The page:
Prosecutors: Jilted Minn. woman beat boyfriend to death, hid body in freezer
MINNEAPOLIS — A Minnesota woman beat her boyfriend to death, wrapped his body in plastic and duct tape, then hid it in a freezer because he was trying to break up with her, prosecutors said.
Jetaun Wheeler, 29, was charged Monday with second-degree murder in the killing of the 58-year-old man at their Shorewood home around Aug. 1. Authorities have not named the victim.
According to the criminal complaint filed in Hennepin County, detectives found the man's frozen body in a freezer in the garage of a house that the couple had shared in Shorewood, 18 miles west of Twin Cities.
“It was a big trunk freezer, the kind your grandmother had,” said Hennepin County Attorney Mike Freeman.
A friend of the victim told investigators that the victim had called July 31 to say Wheeler had assaulted him and that he was leaving her and heading back to Chicago, according to the complaint.
The complaint says Wheeler bought the freezer Aug. 5, according to the Star Tribune ( http://bit.ly/15e1EnA ).
Wheeler told investigators looking into the man's disappearance that he had taken the bus to Chicago, according to court documents. Detectives said when they searched the couple's house Aug. 21, they found bloody carpet under Wheeler's mattress. Blood spatter led them to the garage where they found the body in the freezer.
Freeman told the Star Tribune that authorities are searching for Wheeler's three children, aged 10, 8 and 7, and that they could be placed in protective custody.
“We don't know what the children went through,” he said.
Show commenting policy
TribLive commenting policy
You are solely responsible for your comments and by using TribLive.com you agree to our Terms of Service.
We moderate comments. Our goal is to provide substantive commentary for a general readership. By screening submissions, we provide a space where readers can share intelligent and informed commentary that enhances the quality of our news and information.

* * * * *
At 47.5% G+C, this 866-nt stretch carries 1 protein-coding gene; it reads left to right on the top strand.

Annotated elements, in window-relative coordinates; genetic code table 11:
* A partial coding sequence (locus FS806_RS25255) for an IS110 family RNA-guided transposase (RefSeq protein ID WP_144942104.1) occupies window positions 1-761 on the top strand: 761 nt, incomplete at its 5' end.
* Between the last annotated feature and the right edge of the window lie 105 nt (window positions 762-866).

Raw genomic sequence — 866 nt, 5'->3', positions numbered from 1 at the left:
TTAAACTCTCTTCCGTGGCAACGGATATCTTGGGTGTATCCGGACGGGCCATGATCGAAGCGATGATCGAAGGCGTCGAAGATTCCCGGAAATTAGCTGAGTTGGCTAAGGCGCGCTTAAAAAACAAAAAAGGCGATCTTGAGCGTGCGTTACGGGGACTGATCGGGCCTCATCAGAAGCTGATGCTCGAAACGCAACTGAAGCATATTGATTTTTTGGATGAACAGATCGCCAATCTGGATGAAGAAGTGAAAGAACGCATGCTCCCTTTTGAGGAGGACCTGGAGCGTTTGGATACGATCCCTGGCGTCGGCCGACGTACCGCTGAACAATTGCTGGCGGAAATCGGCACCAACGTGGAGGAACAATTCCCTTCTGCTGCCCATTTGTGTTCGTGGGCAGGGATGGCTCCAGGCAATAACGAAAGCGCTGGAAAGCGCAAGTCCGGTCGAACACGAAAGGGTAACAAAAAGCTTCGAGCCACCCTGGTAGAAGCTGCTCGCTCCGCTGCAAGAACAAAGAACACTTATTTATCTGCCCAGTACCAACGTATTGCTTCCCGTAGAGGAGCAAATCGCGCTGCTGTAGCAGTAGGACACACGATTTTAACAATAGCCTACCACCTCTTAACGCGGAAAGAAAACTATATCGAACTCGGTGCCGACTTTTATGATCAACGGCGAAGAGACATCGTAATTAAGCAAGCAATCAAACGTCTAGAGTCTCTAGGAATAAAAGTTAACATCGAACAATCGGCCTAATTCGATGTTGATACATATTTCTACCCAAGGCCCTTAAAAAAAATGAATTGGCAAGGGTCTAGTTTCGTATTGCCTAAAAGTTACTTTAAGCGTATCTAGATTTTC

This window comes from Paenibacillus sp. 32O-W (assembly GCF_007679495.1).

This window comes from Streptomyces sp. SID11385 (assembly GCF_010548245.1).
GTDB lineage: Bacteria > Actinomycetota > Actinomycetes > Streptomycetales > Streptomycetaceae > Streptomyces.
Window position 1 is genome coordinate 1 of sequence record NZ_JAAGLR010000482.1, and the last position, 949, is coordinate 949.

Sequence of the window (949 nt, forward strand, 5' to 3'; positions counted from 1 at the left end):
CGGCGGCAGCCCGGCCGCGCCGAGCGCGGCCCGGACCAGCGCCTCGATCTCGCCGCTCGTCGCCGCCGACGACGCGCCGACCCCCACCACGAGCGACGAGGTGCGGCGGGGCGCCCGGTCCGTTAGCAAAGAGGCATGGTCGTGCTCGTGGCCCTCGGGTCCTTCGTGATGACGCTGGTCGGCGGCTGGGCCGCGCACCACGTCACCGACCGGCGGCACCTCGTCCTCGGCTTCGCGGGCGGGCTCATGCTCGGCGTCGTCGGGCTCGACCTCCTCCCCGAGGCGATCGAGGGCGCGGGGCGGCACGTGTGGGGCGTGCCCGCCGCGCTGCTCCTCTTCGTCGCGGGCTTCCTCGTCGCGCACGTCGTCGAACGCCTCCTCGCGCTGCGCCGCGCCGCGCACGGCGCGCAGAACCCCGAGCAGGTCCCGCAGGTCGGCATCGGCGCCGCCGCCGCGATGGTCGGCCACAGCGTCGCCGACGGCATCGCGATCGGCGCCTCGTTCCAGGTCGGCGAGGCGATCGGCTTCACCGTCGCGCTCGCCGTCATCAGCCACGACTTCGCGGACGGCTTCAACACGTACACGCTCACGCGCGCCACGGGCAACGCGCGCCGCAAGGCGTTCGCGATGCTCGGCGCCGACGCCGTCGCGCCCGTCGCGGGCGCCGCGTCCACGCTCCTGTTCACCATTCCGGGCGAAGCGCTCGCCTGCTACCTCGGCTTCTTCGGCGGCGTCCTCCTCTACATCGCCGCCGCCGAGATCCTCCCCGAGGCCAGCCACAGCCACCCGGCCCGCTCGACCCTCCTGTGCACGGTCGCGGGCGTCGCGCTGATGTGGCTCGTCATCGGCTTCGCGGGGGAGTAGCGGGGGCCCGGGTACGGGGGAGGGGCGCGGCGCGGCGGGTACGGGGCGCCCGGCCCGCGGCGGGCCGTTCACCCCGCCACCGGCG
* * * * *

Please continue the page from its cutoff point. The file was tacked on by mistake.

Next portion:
While most comments will be posted if they are on-topic and not abusive, moderating decisions are subjective. We will make them as carefully and consistently as we can. Because of the volume of reader comments, we cannot review individual moderation decisions with readers.
We value thoughtful comments representing a range of views that make their point quickly and politely. We make an effort to protect discussions from repeated comments either by the same reader or different readers.
We follow the same standards for taste as the daily newspaper. A few things we won't tolerate: personal attacks, obscenity, vulgarity, profanity (including expletives and letters followed by dashes), commercial promotion, impersonations, incoherence, proselytizing and SHOUTING. Don't include URLs to Web sites.
We do not edit comments. They are either approved or deleted. We reserve the right to edit a comment that is quoted or excerpted in an article. In this case, we may fix spelling and punctuation.
We welcome strong opinions and criticism of our work, but we don't want comments to become bogged down with discussions of our policies and we will moderate accordingly.
We appreciate it when readers and people quoted in articles or blog posts point out errors of fact or emphasis and will investigate all assertions. But these suggestions should be sent via e-mail. To avoid distracting other readers, we won't publish comments that suggest a correction. Instead, corrections will be made in a blog post or in an article.
- PennDOT puts 14 Alle-Kiski Valley bridges on list to be replaced
- Freeport dock bid exceeds resources
- Harrison OKs antenna zoning change
- Steelers to bring LB Harrison out of retirement
- Steelers defense must replace three injured starters after victory
- Flag holders stolen off veterans’ graves in Lower Burrell cemetery
- Apollo-Ridge middle school library project gains STEAM
- Cloverleaf bridge work to resume after change
- Red Wings beat Penguins, 2-1, in preseason opener
- Liriano, McCutchen help Pirates to 1-0 win over Braves
- Penguins boast several good blueliners with point-producing skills